California's infant mortality rate reached a new low of 4.9 deaths per 1,000 live births in 2009, according to Ron Chapman, director of the state Department of Public Health, the AP/San Jose Mercury News reports.
The previous low was reached in 2006, when the infant mortality rate was five deaths per 1,000 live births.
Public health officials attributed the lower mortality rate to pregnant women making better health choices, such as avoiding alcohol and tobacco. However, officials said more data are needed to determine whether the decreased rate reflects a long-term trend.
Officials noted that ethnic and racial disparities persist.
According to Chapman, the infant mortality rate for blacks in California declined from 12.1 per 1,000 live births in 2008 to 10.6 per 1,000 live births in 2009 (AP/San Jose Mercury News, 10/20).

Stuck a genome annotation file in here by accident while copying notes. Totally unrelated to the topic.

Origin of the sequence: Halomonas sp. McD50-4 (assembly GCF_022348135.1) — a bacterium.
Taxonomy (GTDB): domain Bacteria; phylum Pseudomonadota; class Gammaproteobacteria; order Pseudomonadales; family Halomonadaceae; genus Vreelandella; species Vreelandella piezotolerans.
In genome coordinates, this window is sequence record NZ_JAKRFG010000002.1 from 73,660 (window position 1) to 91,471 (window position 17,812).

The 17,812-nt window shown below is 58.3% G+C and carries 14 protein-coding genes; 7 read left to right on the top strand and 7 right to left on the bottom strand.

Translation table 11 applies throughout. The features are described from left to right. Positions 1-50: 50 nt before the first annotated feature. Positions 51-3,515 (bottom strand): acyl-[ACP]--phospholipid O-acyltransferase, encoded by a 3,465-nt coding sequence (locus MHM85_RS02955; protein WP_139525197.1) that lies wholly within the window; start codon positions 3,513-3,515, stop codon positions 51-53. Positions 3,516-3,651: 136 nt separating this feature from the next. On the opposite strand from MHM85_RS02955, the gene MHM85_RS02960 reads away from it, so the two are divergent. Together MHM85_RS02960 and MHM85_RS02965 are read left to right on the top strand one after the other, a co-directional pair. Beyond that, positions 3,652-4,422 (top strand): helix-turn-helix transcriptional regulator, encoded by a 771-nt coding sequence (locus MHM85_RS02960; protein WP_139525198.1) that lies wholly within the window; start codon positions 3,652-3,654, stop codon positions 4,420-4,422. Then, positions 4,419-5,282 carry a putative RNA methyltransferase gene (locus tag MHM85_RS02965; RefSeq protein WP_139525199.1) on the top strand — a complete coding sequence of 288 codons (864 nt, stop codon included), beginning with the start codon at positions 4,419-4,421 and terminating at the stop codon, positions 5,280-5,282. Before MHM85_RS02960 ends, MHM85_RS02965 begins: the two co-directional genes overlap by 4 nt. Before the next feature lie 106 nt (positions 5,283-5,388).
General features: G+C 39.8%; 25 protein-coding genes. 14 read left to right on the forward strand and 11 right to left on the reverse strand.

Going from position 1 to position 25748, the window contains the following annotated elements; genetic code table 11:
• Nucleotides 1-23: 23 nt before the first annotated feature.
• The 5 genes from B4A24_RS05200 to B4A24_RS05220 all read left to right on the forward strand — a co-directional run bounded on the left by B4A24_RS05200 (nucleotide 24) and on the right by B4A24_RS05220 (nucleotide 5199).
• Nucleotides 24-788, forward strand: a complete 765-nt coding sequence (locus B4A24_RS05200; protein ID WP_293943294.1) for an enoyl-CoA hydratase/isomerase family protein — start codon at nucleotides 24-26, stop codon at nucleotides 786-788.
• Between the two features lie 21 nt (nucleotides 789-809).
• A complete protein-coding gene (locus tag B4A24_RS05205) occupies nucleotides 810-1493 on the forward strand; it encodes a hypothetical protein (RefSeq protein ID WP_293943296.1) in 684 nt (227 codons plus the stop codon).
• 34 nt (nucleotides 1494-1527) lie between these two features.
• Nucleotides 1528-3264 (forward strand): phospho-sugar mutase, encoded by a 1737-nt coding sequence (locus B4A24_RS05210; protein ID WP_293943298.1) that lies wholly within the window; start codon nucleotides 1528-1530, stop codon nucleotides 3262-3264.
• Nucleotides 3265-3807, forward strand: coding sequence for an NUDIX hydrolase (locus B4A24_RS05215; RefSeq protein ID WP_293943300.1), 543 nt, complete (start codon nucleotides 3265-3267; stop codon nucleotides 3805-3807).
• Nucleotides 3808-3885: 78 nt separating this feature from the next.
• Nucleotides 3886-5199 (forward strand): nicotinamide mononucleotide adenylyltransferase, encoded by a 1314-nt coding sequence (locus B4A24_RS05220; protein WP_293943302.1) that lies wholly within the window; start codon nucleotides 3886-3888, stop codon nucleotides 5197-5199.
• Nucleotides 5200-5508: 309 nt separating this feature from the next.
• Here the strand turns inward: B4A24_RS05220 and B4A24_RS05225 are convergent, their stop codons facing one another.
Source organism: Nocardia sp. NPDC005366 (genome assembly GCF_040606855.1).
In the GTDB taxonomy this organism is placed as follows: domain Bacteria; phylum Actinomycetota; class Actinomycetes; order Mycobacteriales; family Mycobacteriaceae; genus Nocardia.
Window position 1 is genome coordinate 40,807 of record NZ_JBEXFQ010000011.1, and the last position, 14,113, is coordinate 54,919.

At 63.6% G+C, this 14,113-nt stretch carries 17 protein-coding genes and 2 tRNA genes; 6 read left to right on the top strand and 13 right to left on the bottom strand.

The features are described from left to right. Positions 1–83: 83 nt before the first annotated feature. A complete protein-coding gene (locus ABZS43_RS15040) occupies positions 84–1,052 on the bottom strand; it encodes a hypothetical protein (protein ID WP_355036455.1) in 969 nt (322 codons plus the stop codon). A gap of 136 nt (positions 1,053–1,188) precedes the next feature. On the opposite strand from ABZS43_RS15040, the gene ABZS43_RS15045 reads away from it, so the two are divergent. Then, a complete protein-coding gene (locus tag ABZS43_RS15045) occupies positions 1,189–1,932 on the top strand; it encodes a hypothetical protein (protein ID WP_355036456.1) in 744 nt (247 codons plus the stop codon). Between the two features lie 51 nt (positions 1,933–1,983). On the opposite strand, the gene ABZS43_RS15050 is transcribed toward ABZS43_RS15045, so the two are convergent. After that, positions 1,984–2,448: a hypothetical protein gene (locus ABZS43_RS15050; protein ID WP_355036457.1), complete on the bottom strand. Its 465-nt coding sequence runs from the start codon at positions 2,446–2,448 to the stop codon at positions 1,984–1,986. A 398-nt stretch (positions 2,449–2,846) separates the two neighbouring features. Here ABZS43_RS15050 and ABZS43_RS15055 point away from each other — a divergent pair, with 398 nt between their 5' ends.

California's Birth Rate Falls
In related news, the overall birth rate in California has fallen to its lowest point since 1935, during the Great Depression.
According to DPH data, about 512,000 infants were born in California last year, down by 3% from 2009 and by 10% from 2007. The number of infants born translates to 13.7 births per 1,000 residents.
John Malson -- acting chief of the state Department of Finance's demographic research unit -- said that last year, women in California gave birth at a rate that would produce fewer than two births each over their lifetimes.
The low birth rate could be an indication that families are deciding not to have children because of difficult financial situations (Reese, Sacramento Bee, 10/20).